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Unfortunately, the water level had dropped drastically during our visit, but it was still captivating. Just imagine how this would look like when it’s filled!
PHOTO BY Albert Carpena

The end of the trail will take you back to the registration area. Our hike lasted around three hours (we lack exercise so this was slow for grown-ups!), just in time for a late lunch. Luckily, we planned ahead and brought food for our group. During our visit, a vendor was selling grilled liempo and rice, boiled eggs, and soft drinks, but we were told they would sometimes take a day off. It’s best to bring baon and water especially if you have younger kids with you.

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There are various rest stops around the reserve with benches where you can pause and breathe in the fresh air.
PHOTO BY Leah San Jose

The walk was tiring but it was definitely a fun experience. While we paused a lot to take photos and videos, we were still able to immerse ourselves in the forest as mobile signal was limited on the trails.

If you’re with your kids, you can make it a learning experience as the guides are well-versed with the area. You can also ask about the tree-planting activity — we heard that reforestation of the reserve is ongoing, and you can plant seedlings in some parts of the reserve. Then again, even if you just walk along the trails and soak up the sun, it’s always nice to be away from the city!

Visiting the La Mesa Nature Reserve

If you’re planning a visit, here are a few reminders:

1. Reservation is a must.

The reserve is open Mondays to Sundays from 6 a.m. to 5 p.m. but walk-ins are not accepted. Call their office two to three days before your trip to make reservations. Call +632 938-2540 or text +63 908 797-5322 and look for Beverly Abora.

2. Wear comfortable clothing, and don’t forget your sunblock and mosquito repellent.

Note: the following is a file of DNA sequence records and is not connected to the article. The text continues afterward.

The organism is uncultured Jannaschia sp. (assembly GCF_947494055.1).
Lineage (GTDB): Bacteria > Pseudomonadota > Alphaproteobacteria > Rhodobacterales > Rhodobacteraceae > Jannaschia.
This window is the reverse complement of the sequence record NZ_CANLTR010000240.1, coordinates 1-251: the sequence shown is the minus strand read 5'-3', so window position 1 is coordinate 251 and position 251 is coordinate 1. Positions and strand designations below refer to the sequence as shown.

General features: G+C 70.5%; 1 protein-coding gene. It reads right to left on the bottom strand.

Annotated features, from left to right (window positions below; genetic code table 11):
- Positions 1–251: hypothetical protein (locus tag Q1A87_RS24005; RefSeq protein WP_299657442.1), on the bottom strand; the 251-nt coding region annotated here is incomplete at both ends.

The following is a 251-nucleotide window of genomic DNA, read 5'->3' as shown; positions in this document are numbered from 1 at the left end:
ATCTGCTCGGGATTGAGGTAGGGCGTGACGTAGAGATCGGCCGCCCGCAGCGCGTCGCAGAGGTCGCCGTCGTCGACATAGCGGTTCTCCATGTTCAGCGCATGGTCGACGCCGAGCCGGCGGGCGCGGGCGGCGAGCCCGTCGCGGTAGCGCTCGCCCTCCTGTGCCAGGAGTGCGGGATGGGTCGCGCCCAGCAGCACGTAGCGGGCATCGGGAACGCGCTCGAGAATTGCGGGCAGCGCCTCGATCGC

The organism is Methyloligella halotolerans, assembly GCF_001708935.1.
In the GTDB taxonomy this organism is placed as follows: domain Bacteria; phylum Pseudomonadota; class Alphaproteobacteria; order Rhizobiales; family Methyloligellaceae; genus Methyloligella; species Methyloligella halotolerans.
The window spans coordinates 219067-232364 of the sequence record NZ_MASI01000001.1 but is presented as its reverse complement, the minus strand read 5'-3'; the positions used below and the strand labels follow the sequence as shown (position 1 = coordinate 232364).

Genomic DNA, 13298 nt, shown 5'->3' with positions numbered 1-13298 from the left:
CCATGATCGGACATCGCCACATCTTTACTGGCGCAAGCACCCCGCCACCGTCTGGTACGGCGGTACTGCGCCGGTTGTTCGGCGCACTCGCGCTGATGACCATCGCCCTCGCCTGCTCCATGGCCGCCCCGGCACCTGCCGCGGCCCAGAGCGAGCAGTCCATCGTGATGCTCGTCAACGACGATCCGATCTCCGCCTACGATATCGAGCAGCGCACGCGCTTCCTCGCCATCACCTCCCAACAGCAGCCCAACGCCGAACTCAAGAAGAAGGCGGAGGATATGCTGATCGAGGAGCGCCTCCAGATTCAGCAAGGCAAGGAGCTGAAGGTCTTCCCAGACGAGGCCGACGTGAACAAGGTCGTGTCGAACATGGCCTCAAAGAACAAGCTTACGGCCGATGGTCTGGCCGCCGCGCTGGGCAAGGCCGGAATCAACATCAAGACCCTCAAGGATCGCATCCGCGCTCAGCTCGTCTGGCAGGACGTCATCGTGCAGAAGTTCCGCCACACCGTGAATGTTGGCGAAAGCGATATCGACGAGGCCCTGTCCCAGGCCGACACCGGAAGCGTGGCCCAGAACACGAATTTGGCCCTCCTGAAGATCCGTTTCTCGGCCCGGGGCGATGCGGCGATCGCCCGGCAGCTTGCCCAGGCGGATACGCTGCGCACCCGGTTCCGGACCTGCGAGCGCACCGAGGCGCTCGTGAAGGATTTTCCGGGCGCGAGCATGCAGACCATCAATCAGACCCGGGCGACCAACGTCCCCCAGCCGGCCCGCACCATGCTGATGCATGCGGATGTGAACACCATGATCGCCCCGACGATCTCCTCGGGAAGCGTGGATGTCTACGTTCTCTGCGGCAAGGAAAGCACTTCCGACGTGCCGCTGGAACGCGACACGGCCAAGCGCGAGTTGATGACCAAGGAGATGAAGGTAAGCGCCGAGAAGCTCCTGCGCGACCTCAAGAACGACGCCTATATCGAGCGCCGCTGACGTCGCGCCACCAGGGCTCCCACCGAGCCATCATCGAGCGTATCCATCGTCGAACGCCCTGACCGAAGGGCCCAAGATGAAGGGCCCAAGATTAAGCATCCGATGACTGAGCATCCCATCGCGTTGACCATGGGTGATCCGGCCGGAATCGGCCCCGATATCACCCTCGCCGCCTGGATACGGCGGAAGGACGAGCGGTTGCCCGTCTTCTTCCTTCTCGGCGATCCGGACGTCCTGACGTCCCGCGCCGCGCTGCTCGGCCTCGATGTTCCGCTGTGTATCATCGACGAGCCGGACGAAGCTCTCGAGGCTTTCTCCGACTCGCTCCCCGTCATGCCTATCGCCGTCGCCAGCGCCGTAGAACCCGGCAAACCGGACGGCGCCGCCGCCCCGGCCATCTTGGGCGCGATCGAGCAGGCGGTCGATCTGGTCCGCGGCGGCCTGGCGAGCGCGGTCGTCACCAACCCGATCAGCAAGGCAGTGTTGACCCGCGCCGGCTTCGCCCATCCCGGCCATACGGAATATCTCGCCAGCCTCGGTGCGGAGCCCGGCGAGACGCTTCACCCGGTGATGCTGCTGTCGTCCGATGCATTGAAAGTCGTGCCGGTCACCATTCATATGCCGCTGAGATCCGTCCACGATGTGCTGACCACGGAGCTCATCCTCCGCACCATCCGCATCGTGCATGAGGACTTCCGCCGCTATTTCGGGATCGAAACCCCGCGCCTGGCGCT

While the trees will offer shade, it is important that you and your kids wear sunblock especially if you’re going to be under the sun between 10 a.m. to 4 p.m. (when the sun’s rays are the strongest).

3. Don’t leave your trash behind.

Be responsible visitors and avoid leaving trash inside the forest. There are designated garbage bins at the registration area, or you can ask your guide where you can dispose of your trash.

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The people who maintain the reserve are doing a really good job protecting the area. And reforestation is still ongoing, so expect more trees in the future!
PHOTO BY Leah San Jose

How to get to La Mesa Nature Reserve

First things first. Again, do not confuse La Mesa Nature Reserve with La Mesa Eco-park. Although the watershed encompasses the park, the nature reserve is in a different location in Quezon City.

You can find La Mesa Nature Reserve in navigational apps like Waze and Google Maps. It is located along Quirino Highway near Fairview-Novaliches.

If you’re commuting, you may ride a bus bound to Fairview, Quezon City and get off at SM Fairview. Find a jeep bound for “Tungko” and ask to be dropped off at La Mesa H. De La Costa 2 (not Winston Street, which is the eco-park).

If you’re taking the MRT, ride northbound and get off at Quezon Avenue. Ride an FX or jeepney bound for SM Fairview.